Judicial Retention Elections
University of Missouri at Columbia - Department of Political Science
James W. Endersby
University of Missouri at Columbia
Jennifer A. Dube
University of Missouri at Columbia - Political Science
July 8, 2011
Nineteen states require periodic voter review of incumbent state judges. Voters are given a referendum of whether to retain the current justice or judge. Although few judges lose a retention election, there is considerable variability to the electoral margin. These judicial retention elections are low information contests, and it is not clear how voters make decisions. Bar polls, the result of a survey of a state’s lawyers, are one form of information on how judges are perceived. Much of the scholarly literature on the effect of bar polls on judicial retention election outcomes is decades old, state specific, and mixed in terms of results. Research findings disagree on whether bar polls influence retention election results (Carbon 1980; Goldstein 1980; Stookey and Watson 1980; Hall 1985) or not (Jenkins 1977; Johnson, et al. 1978; Griffin and Horan 1979, 1983; Scheb 1983). This paper investigates the relationship between a judge’s evaluation from bar polls and subsequent electoral outcome and margin. Retention election data are available for several states (IA, IL, MO) and for district courts, appeals courts, and supreme courts. Data extend from 1970-2010, although bar polls are not available for all elections. Measures of partisanship and demographic characteristics are used as control variables. Findings strongly support the view that bar polls do serve as information sources for voters in the aggregate. A judge’s evaluation by attorneys is related to retention election margin.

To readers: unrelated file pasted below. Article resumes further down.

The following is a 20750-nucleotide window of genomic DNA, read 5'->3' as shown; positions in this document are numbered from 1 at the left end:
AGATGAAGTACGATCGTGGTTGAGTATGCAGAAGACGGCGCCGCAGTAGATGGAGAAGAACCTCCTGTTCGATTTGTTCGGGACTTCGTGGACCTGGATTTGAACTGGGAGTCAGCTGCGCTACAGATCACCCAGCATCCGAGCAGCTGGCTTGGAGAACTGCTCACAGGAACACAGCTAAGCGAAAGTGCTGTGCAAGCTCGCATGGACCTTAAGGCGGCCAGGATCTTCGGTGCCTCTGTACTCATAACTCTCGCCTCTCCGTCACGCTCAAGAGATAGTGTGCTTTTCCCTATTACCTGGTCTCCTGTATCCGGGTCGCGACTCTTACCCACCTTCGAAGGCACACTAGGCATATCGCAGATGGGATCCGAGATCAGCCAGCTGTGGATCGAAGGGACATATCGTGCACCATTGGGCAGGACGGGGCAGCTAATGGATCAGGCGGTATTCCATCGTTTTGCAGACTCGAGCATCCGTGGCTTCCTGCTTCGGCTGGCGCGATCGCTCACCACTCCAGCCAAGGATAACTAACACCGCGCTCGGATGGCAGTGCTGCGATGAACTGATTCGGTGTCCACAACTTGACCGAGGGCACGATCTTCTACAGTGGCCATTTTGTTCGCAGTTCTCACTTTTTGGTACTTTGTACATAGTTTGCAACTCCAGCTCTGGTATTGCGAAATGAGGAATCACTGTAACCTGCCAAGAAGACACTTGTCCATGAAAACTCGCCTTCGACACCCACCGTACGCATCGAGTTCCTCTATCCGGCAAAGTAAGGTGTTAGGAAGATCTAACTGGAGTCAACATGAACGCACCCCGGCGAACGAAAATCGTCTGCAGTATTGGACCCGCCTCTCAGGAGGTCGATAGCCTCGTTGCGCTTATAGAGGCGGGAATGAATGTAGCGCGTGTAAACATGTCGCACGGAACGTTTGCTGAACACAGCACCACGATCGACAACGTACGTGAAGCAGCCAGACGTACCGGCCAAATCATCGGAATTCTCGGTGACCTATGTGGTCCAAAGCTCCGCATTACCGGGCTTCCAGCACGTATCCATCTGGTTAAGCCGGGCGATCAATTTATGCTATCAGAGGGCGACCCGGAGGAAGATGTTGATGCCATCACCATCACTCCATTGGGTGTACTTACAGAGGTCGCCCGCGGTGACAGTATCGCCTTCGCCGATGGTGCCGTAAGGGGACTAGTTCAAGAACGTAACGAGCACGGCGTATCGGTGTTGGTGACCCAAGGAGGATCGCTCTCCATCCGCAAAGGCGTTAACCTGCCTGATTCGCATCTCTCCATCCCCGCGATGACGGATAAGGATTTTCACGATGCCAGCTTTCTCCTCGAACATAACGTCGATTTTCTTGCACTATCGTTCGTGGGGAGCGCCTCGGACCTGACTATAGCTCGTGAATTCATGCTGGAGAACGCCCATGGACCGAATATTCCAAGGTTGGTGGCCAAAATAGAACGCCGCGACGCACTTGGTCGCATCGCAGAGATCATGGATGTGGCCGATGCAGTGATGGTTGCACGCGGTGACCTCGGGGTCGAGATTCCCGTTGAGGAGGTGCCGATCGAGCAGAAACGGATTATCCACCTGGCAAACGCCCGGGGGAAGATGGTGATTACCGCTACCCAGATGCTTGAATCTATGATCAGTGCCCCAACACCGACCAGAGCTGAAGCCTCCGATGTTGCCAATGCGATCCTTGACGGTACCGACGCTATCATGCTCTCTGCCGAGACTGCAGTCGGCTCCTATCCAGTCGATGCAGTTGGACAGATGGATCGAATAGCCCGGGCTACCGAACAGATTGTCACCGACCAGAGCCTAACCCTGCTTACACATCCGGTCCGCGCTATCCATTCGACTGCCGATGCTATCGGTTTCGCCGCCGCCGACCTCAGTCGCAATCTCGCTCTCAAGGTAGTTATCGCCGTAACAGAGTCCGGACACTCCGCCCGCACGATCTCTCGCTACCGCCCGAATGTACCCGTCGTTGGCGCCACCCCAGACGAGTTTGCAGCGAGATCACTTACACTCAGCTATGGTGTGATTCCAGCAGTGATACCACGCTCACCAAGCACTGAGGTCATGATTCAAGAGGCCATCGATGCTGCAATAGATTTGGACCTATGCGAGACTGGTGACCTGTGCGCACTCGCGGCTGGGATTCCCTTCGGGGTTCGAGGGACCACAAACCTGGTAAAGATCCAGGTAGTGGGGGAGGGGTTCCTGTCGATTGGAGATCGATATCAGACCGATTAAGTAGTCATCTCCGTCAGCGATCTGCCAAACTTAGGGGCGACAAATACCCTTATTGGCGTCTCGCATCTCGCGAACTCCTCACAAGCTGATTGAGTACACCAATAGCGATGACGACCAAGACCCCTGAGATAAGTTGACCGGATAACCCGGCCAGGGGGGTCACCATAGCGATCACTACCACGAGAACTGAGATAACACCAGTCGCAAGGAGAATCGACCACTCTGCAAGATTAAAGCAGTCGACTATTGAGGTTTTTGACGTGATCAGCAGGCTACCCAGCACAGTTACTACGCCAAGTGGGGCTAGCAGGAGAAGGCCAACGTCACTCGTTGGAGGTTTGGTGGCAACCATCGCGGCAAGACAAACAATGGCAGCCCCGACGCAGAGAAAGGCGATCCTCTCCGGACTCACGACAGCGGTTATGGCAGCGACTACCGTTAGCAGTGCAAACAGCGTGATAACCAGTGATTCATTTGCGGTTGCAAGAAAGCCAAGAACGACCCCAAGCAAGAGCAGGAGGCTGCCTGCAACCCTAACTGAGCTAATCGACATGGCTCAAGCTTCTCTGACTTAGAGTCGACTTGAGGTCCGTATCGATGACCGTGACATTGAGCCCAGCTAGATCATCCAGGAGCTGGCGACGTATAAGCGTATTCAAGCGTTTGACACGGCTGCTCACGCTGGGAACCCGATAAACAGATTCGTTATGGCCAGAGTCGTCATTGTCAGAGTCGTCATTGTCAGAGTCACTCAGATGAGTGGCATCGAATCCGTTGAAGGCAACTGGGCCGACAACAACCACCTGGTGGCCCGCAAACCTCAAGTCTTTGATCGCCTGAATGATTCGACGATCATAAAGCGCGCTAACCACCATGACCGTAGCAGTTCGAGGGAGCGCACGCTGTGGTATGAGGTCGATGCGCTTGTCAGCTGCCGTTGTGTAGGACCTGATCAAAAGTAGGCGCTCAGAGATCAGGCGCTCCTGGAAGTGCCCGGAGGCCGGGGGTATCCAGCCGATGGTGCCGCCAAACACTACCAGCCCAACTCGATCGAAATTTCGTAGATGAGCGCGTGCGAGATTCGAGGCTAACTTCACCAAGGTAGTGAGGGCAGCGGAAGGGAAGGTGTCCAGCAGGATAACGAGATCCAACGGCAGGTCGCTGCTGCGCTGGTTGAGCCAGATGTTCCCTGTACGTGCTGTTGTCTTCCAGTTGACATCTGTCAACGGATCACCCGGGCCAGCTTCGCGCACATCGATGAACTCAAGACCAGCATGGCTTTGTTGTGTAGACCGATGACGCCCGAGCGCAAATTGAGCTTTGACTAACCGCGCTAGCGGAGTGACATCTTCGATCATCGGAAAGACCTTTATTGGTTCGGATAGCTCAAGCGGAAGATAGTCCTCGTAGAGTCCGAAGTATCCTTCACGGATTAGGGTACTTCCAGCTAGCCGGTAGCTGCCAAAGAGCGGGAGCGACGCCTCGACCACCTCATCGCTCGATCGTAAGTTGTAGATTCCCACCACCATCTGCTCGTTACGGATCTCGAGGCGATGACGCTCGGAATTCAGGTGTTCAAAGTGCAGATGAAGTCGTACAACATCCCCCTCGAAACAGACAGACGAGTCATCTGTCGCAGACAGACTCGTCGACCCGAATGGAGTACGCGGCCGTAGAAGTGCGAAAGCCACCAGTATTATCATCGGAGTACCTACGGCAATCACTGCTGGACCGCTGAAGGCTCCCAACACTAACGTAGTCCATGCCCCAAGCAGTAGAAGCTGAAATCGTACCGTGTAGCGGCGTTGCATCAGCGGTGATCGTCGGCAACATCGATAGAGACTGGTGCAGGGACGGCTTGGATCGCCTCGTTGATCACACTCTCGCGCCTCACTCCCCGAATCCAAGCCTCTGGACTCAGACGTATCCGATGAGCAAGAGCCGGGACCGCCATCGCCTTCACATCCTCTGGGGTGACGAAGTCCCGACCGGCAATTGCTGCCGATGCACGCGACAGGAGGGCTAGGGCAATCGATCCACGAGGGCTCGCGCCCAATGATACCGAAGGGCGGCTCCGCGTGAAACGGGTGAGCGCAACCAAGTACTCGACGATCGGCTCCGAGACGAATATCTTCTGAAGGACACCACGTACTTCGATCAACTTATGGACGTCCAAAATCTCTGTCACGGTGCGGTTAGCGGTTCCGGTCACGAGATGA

Number of Pages in PDF File: 35
Date posted: July 15, 2011
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